When summer arrives and the temperatures start to rise, the heat can have a negative effect on your roof. The problem is generally more prevalent with older roofs. To guard against damage to your older roof from the excessive summer heat, you need to be armed with as much knowledge as possible about how heat affects a roof. The following article takes a look at this important issue for homeowners.
Heat can damage a roof in several ways. Exposure to high temperatures in the summer can cause asphalt shingles to degrade over time. Your shingles might begin to curl up, which allows rainwater to get under the shingles and damages your roof's underlayment. Excessive heat can lead to the shingles of your older roof buckling and warping as well.
The hot weather of summer can damage other components of your roof besides the shingle and underlayment. When the humidity is high, excessive moisture can potentially permeate weakened shingles and cause harm to the wood sheathing or decking. In some cases, this can lead to wood rot and you will need to make expensive repairs to the roof.
If you live in an area where the daytime temperatures are high but fall significantly during the night, you should be aware of a phenomenon known as thermal shock. This event occurs when the roofing material in question, such as asphalt shingles, contracts and expands due to fluctuating temperatures.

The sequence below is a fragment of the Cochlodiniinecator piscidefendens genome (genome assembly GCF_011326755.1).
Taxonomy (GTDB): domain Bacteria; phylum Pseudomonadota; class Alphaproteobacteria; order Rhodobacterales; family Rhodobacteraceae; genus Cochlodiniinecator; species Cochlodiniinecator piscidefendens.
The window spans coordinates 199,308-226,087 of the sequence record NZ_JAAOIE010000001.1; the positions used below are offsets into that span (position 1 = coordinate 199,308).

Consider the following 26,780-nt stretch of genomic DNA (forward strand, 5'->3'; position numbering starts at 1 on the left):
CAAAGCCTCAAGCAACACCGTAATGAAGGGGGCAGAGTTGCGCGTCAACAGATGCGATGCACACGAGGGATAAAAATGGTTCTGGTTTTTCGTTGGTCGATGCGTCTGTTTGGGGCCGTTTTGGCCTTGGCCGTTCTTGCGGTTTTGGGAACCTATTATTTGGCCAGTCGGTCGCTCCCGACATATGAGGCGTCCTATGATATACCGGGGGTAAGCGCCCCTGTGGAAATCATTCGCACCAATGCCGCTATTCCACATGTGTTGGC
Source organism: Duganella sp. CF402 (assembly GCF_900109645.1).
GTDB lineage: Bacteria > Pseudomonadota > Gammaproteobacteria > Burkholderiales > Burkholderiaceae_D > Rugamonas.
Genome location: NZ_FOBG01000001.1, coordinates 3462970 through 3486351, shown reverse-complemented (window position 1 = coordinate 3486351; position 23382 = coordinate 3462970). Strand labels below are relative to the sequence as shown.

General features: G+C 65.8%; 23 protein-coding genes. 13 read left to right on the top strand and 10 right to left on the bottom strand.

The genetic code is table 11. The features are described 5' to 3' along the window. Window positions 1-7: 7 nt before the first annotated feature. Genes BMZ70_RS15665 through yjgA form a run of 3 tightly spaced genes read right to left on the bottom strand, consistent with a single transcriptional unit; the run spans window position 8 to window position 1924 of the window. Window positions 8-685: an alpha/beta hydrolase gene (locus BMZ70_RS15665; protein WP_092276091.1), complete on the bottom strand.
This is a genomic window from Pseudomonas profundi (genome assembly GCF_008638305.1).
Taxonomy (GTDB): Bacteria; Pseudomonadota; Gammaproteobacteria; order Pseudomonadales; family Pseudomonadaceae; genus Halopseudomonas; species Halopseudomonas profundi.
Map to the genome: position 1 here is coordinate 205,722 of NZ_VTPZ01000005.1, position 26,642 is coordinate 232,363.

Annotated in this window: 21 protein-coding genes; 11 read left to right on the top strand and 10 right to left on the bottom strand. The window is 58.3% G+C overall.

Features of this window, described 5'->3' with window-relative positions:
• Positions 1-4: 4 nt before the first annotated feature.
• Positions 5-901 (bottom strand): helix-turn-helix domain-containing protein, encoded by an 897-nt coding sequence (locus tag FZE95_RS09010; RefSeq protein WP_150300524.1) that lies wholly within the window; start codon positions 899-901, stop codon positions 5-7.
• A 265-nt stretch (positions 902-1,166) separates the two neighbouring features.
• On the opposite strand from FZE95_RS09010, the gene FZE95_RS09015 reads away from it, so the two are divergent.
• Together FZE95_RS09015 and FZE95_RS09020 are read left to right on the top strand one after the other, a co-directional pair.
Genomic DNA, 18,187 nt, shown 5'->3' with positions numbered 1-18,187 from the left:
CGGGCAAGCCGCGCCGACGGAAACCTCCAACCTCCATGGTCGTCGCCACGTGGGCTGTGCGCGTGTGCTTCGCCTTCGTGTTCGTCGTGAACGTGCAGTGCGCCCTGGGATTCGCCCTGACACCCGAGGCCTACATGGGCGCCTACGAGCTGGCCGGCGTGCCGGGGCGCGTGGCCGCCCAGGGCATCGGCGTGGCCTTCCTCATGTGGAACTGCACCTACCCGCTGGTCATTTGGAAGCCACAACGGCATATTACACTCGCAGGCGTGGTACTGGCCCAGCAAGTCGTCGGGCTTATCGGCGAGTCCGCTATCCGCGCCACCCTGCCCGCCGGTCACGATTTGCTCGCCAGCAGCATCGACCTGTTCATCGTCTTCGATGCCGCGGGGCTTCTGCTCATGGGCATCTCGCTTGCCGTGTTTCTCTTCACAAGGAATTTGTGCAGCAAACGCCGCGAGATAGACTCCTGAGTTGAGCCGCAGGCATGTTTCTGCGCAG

Thermal shock weakens roofing materials and can cause damage to your asphalt shingles. Also, your roof flashing, which is the metal strips that surround roof vents and secure roof valleys, can be loosened by thermal shock as can any roof fasteners. New roofs are not especially susceptible to this phenomenon but older roofs are vulnerable.
One thing you can do to help your older roof during the summer is to ensure that it has enough ventilation. If a roof is not properly vented, then the high attic temperatures in your home can harm your roof. Venting minimizes this issue by allowing hot air to flow through the attic and be released outdoors.
A good rule of thumb is to have one square foot of venting for every 300 feet of attic floor. An added bonus of ensuring that your roof has adequate ventilation is that it will also improve your home's indoor air quality.
Your older roof is vulnerable to the summer heat. To avoid potential problems have your roof inspected by a qualified roofing company. For more information, contact a roofing company near you.